If the tuck with both your feet on the floor is doable, try doing the same thing but lifting one leg at a time towards your chest to increase the difficulty. Make sure to switch legs.

Full tuck


Once you can do the tuck with one foot up without too much of a problem, you’re ready to move on to the full tuck. With the parallette bars on either side of you, grip them with both hands and lift yourself off the ground in a tucked position, making sure to keep everything tight.

If this is a struggle for you, continue to work on this position until you can hold it for at least 10-15 seconds.

Tuck with one leg extended


Once you can hold the tucked position for at least 10 seconds, try and extend one leg at a time. Think about keeping your body completely tight while each leg is extended, and don’t let yourself tip one way or the other.

Once you can hold each leg out for about 5 seconds at a time, you’re ready to try the full thing.

Full L-sit


The full L-sit requires you to extend both legs, keeping them as straight as possible. Make sure to push through your shoulders, keep your core tight and chest out as you hold the position.

If you can work up to holding an L-sit for 30 seconds at a time, you should feel pretty proud of yourself—you’re a total badass!

Here are a few points to keep in mind when you get up to the full L-sit:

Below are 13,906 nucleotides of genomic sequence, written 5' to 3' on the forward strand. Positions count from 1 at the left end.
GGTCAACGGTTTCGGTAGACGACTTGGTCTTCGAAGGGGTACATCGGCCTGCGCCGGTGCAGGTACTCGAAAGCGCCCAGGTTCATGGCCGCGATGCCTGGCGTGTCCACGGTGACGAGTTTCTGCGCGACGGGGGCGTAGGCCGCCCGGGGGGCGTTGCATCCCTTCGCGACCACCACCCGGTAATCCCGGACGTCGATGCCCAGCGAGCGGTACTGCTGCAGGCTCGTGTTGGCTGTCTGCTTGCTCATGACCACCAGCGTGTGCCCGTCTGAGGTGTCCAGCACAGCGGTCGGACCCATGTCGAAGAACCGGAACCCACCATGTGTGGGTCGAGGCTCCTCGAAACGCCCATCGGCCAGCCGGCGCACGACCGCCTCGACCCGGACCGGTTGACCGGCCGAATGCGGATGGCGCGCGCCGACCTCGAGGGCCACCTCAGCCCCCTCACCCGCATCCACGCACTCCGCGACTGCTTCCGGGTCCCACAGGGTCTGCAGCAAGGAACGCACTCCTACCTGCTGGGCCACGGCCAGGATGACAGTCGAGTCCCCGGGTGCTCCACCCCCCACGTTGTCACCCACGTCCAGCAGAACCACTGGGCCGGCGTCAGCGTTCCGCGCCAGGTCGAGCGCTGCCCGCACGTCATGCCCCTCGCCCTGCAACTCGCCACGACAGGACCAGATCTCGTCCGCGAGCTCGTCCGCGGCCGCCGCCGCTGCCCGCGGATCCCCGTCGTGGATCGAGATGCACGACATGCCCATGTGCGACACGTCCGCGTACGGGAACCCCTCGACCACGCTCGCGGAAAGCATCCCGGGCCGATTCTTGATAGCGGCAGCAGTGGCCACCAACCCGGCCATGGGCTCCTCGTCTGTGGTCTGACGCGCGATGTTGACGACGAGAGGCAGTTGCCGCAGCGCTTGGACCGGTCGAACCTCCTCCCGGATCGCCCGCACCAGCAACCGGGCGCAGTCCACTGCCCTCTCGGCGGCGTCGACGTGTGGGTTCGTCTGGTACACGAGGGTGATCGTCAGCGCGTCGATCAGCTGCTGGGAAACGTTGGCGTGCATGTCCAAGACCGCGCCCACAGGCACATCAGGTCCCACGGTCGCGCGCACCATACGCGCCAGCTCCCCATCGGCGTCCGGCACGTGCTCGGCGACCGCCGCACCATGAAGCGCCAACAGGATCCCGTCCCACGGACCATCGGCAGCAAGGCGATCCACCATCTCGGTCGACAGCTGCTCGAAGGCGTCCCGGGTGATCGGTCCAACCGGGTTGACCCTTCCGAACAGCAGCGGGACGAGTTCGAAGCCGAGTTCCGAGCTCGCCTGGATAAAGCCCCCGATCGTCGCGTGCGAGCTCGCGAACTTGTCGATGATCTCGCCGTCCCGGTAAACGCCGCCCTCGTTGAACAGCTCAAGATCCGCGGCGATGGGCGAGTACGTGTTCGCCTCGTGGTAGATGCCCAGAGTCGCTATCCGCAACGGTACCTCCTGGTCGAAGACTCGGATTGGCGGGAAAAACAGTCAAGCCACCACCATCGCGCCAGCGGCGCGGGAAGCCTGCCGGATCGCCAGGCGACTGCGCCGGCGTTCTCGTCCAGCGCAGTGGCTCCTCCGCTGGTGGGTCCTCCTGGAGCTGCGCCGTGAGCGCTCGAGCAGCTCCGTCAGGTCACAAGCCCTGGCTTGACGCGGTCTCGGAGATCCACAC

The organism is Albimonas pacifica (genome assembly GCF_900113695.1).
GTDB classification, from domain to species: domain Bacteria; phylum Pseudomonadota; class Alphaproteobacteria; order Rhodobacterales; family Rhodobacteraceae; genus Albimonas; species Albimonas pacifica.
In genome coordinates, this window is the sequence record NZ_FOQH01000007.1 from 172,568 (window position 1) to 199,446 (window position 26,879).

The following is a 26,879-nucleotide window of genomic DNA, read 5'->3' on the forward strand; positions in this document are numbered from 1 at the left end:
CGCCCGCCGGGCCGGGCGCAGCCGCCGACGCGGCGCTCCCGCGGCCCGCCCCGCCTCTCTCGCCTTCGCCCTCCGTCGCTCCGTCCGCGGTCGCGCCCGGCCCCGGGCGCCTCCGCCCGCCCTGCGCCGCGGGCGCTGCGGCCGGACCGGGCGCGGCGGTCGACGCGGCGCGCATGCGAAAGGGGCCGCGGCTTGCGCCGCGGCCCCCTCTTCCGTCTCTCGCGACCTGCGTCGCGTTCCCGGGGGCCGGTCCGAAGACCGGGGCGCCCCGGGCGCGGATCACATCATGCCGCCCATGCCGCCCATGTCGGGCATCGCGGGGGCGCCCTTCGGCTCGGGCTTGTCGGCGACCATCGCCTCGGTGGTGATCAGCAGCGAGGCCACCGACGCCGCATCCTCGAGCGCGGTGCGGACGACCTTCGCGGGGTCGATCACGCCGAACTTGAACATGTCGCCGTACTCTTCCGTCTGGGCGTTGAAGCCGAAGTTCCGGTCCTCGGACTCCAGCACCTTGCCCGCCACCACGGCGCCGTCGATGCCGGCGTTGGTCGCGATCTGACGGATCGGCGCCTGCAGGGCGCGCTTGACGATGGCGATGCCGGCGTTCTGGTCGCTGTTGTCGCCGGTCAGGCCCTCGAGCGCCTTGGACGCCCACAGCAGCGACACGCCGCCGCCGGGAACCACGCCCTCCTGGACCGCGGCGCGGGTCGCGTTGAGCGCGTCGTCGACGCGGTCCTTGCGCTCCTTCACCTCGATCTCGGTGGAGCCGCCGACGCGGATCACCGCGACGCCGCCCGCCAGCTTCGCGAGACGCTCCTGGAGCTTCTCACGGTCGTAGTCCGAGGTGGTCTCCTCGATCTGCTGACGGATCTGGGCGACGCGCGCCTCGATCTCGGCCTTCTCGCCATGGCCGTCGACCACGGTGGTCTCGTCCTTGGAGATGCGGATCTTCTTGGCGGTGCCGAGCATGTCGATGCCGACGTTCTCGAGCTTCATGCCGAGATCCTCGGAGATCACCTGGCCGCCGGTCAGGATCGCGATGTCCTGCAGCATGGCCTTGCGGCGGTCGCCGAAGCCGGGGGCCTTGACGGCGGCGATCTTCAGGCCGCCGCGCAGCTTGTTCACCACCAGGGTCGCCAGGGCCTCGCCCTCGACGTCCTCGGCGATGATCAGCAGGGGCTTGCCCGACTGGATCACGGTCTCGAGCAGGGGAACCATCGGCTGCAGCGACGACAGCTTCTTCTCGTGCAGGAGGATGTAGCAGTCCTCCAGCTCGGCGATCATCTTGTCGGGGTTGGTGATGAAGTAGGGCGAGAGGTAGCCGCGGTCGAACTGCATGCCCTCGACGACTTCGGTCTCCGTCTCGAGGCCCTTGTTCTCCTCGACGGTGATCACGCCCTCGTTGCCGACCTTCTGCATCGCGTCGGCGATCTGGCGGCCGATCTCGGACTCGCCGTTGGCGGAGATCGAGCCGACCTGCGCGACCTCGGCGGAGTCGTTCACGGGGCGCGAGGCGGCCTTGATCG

• Make sure your shoulders are pulled back and down (not up to your ears)
  • Keep your chest up and out (so you’re not hunched over)
  • Keep your knees locked out (if this isn’t possible at first, don’t worry—you’ll get there)
  • Make sure your legs are straight with your toes pointed

Now that you know how to do an L-sit, go and practice!

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10 thoughts on “How to Get a Really Strong Core With L-Sits”

  1. “look pretty, well, doable” was my exact thought… until I tried to extend my legs. I decided to try them at work when no one was watching. I get between a couple desks, hold myself up, all good so far, try to extend my legs remembering to point my toes… then I see my legs aren’t cooperating. This is tough… time top practice!

    • Haha! They’re much harder than they look, right? I had a very similar experience to you when I first started trying to do them. If you practice them regularly though you’ll build up strength pretty quickly.

  2. This looks like a good one. I bought the dip bars (or push up grips here in Australia – it was the closest I could find). Any chance of a video of these exercises so we get to see the proper sequence of events ? Thanks for all your inspiration…

  3. Thanks for posting this! I’ve been learning the benefits of training hip flexion as core stabilty training, and have been getting ready to try the L-sit.

    How would this compare to hanging leg raises in terms of difficulty? I would figure hanging leg raises would be hard given it’s a dynamic movement, but is it more complicated?

  4. First time I tried doing L-Sits i managed about 16 secs – with good angled form and straight legs 😀 But those are the perks of being a dancer into cross training, you get a pretty functional body worked up from all angles. Now i’m at 36 secs…Aiming for 40 and more 🙂